Nana Akufo-Addo is to be sworn in as Ghana’s new president on Saturday after beating incumbent leader John Dramani Mahama in elections last month.
The 72-year-old former human rights lawyer will take the oath of office at a ceremony in Independence Square in central Accra before more than 6,000 guests and members of the public.
Some 11 heads of state from across Africa are expected to attend, as well as the outgoing president, and former leaders John Rawlings and John Kufuor.
Police in the capital have vowed to enforce tight security during the inauguration, with major roads in and around the venue cordoned off.
Traders have already set up their stalls nearby hoping to cash in on the ceremony by selling Ghana flags and paraphernalia from Akufo-Addo’s New Patriotic Party.
BEACON OF STABILITY
Akufo-Addo’s electoral victory — and the peaceful transition of power — underlined Ghana’s position as a beacon of stability in an often turbulent region.
One international observer described the West African country as a “gold standard for democracy in Africa”.
The new president told AFP that after smooth handovers of power in his home country and places such as Nigeria, leaders wanting to stay in office at all costs were “fighting the tide of history”.
In Nigeria — known for contested elections and its violent aftermath — Goodluck Jonathan made an unprecedented concession to Muhammadu Buhari in 2015.
But in the week of Akufo-Addo’s election, beaten president Yahya Jammeh of Gambia promised to challenge the results of elections that he had previously accepted.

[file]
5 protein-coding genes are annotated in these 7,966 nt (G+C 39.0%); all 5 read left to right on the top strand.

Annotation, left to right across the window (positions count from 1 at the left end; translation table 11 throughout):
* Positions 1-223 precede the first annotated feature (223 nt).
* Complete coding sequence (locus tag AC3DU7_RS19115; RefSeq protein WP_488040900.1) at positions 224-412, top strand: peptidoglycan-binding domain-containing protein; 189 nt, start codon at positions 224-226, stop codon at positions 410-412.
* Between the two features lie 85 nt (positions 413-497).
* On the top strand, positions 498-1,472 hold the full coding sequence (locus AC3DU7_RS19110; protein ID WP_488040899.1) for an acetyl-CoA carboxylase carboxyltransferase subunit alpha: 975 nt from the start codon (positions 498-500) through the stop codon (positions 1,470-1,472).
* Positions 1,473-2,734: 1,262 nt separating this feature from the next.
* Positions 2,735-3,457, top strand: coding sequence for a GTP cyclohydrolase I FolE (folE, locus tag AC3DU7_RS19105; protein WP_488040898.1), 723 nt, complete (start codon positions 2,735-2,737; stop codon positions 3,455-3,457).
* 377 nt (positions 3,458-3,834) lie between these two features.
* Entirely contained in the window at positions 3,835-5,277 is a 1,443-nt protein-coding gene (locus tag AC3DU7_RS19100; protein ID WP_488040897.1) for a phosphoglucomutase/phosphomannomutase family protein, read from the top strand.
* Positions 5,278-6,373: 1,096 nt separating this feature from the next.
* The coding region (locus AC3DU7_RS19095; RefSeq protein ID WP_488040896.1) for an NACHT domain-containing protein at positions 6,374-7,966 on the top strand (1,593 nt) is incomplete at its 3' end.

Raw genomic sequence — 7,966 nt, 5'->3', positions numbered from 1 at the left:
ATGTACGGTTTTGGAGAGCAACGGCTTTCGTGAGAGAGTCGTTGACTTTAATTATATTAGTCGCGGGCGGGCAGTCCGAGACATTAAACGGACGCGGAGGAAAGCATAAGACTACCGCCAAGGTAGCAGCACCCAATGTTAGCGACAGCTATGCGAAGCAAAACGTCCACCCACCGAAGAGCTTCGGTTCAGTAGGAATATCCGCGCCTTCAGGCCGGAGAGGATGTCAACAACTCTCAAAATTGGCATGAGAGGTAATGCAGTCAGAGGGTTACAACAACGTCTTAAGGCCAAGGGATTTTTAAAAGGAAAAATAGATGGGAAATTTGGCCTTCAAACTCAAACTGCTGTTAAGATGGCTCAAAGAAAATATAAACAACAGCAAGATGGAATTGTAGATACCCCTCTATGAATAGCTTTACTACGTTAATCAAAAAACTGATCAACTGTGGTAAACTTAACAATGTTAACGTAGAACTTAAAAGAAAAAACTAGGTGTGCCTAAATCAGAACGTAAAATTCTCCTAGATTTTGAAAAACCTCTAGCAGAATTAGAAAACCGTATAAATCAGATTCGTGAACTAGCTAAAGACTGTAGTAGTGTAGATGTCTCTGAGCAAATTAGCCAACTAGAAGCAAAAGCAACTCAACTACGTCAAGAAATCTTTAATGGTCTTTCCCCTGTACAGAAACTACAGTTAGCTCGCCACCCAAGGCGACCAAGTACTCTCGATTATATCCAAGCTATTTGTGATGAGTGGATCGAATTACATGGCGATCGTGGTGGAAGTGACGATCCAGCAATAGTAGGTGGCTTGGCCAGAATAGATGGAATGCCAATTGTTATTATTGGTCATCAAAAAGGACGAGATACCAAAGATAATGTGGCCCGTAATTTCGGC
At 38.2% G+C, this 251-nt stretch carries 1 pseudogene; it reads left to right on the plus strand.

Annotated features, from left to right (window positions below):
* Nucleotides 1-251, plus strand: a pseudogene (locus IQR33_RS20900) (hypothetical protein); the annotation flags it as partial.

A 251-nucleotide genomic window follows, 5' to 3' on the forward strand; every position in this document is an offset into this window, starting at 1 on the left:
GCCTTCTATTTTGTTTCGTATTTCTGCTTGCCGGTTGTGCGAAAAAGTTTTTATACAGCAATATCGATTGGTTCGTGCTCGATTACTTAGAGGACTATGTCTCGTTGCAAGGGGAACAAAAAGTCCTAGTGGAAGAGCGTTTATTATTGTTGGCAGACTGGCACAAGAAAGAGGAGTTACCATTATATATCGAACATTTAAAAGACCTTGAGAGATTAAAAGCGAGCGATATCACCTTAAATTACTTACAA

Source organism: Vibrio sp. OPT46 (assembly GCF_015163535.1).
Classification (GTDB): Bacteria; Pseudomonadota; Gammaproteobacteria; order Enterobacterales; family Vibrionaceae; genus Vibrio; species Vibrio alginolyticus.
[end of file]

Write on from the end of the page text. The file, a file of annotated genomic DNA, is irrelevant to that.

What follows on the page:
Elsewhere on the continent, there are numerous examples of leaders wanting to amend the constitution to ensure more years in power.
Buhari and other African leaders will meet for talks after the inauguration to discuss the crisis in Gambia caused by Jammeh’s refusal to step down.
“A major decision on the impasse is expected to be taken at that all-important meeting,” Buhari’s spokesman Garba Shehu told reporters in Abuja.
“President Buhari is the chief mediator in the crisis and he is committed to ensuring that the logjam is resolved.”
Akufo-Addo has vowed to put the West African nation “back on the path of progress and prosperity” after an economic slump under Mahama that led to an International Monetary Fund bail-out.
This week Mahama defended his record, saying his government had been up against “strong headwinds” that caused growth to slow, public sector debt to rise and the cedi currency to fall.
But the 58-year-old encouraged Ghanaians to get behind Akufo-Addo and on Wednesday showed his successor round the seat of government, Flagstaff House, in Accra.